Friday, October 4, 2013

Oregon coast and a covered bridge or two

Yes, it's us, back again after all these months that we have spent with family and friends around Washington.  We camped with the family and the girls hosted a great 70th birthday party for Dick at Lincoln park in Seattle.
Now we are slowly heading our way back to Arizona for that winter sun.  We are currently on the Oregon coast and our trip started by leaving Westport Washington and then heading to Long Beach Washington where we hunkered down for the big bad storm with winds to 75 MPH.  We made it from there in the wind as far south as South Beach Oregon. 
Here are a few pictures a day or two after the storm with the ocean still boiling.

Walking the beach yesterday we ran across this strange formation, where the waves had washed out the dirt between the rocks.

Not man made, thank you Mother Nature.

In another part of the beach we found shell fossils in the rocks.

What a mess with all the kelp that was torn from the ocean and deposited on the beach in huge piles.

This gives you a typical example of the size of the piles.  CC could care less but she did have a great time running circles on the hard packed sand.

I guess this is one way to exercise your dog on the beach?  (Not for us, thank you.)

We took several forest service roads going East from the ocean and headed up into the mountains for a few hours where we found two of Oregon's covered bridges.  If you drive through this one it goes another 100 yards and the road ends in someone's home in the woods.

Turning around and driving several more forest service roads we found the second covered bridge that was rebuilt just a few years ago.  With nice fresh paint.

We headed back west in time for a nice walk on the beach again.
With a few clouds we bid you a fond farewell as the sun prepares to set over the Pacific Ocean for another day.  (Reminiscent of another of Dad's pictures, girls?)

We plan to head east on Monday and would like to spend a few days at Modoc National Forest Obsidian Mines to see how much obsidian we can get in the basement.  Any thoughts on a place to camp in that area?  Southeast area of Goose Lake in Northern California.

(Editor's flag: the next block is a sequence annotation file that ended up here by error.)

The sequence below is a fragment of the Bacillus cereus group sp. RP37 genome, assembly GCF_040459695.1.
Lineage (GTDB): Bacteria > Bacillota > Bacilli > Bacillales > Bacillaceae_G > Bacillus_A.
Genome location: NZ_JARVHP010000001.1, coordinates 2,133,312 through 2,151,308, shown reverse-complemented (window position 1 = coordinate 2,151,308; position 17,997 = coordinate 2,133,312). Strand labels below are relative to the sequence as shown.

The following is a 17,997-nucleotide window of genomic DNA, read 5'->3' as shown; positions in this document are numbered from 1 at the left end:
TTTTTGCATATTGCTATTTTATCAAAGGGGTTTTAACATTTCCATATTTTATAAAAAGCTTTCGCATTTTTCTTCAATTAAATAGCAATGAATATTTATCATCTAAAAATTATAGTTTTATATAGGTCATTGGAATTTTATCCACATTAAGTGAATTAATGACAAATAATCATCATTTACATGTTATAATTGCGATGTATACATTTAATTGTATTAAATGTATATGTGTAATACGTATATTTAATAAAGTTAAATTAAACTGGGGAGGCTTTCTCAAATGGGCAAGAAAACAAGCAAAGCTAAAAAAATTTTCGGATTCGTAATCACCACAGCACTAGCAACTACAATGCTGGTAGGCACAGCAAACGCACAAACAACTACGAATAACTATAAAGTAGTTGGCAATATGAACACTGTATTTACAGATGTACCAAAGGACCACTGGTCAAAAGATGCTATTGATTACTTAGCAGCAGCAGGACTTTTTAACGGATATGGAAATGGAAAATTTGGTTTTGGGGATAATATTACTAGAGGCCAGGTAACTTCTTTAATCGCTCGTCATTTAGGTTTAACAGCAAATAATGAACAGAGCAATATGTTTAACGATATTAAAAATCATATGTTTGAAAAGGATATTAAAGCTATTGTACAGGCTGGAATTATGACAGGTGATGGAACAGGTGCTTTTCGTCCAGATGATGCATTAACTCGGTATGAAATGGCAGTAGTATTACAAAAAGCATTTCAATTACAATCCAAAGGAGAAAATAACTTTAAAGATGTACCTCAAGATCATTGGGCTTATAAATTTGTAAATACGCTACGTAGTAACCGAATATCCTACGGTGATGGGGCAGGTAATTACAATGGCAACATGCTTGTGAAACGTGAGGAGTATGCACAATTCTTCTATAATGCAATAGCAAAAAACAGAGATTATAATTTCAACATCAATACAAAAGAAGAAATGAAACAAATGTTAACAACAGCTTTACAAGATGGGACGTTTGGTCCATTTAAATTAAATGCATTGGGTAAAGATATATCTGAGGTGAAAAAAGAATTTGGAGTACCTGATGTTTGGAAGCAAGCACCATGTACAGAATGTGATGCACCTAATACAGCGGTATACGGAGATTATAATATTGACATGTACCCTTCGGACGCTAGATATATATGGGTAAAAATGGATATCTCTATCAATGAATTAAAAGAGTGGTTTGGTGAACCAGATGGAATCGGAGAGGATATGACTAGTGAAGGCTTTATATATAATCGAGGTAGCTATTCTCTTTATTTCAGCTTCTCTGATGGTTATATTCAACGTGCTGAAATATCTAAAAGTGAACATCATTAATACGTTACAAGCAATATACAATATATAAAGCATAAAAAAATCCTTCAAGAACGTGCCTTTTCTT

To be continued...

Saturday, May 25, 2013

Still heading north, Arizona to Utah to Idaho

We are still heading North but taking our time and trying to remember that we are still professional tourists not just travelers.  After our last blog we spent one night at Chinle Arizona and then to Goosenecks State Park in Southern Utah where we spent 3 nights 1000' above the San Juan river.  Dick was not able to to get the coach and the river in one frame.
 He did get a picture from inside the coach looking down where you can see the river on the right and left of this shot.

Looking over the edge we saw a lot of trash that, let us say, blew over the edge.  Dick got out our ladder to go over the edge with garbage bags and cleaned up most of the area that he could safely do.  He needed to take a break and view the boats on the river.  If you go back to the first picture you can see where he went over the edge.  Or not.

Taking a ride one day in Glenns Canyon National Recreation Area near Goosenecks we got to a point where we were sure there was not a road.  Can you find our Jeep in the lower right corner?  We did make it to the end of the road about 15 miles to a beautiful small spring and valley.

A view of Monument Valley Arizona/Utah off in the distance.

From Goosenecks State Park we headed to Horsethief Campground on BLM property just outside of Canyonlands National Park.  We spent 3 nights there dry camping, rockhounding, visiting friends in the area and playing tourist.  A view looking down into the canyon.

A little away from the edge to get a shot of us for our kids.

From Moab area we headed to southern Salt Lake City because we had electrical problems with the Coach.  We contacted GENERAL RV CENTER Draper Utah and they told us they would would find a way to check out our problem the next morning (Friday).  We figured that they would have to order parts and we would be stuck there for a week or more.  They did a great job finding and fixing our problem in a little over an hour and it cost us less than $150.   Great job General RV center.
We got out of there in time to travel over 200 miles to find our favorate camp site empty and waiting for us.  We stayed 5 nights at Angel Creek campground in the Ruby Mountains.  Just a beautiful place to sit and relax before heading North again.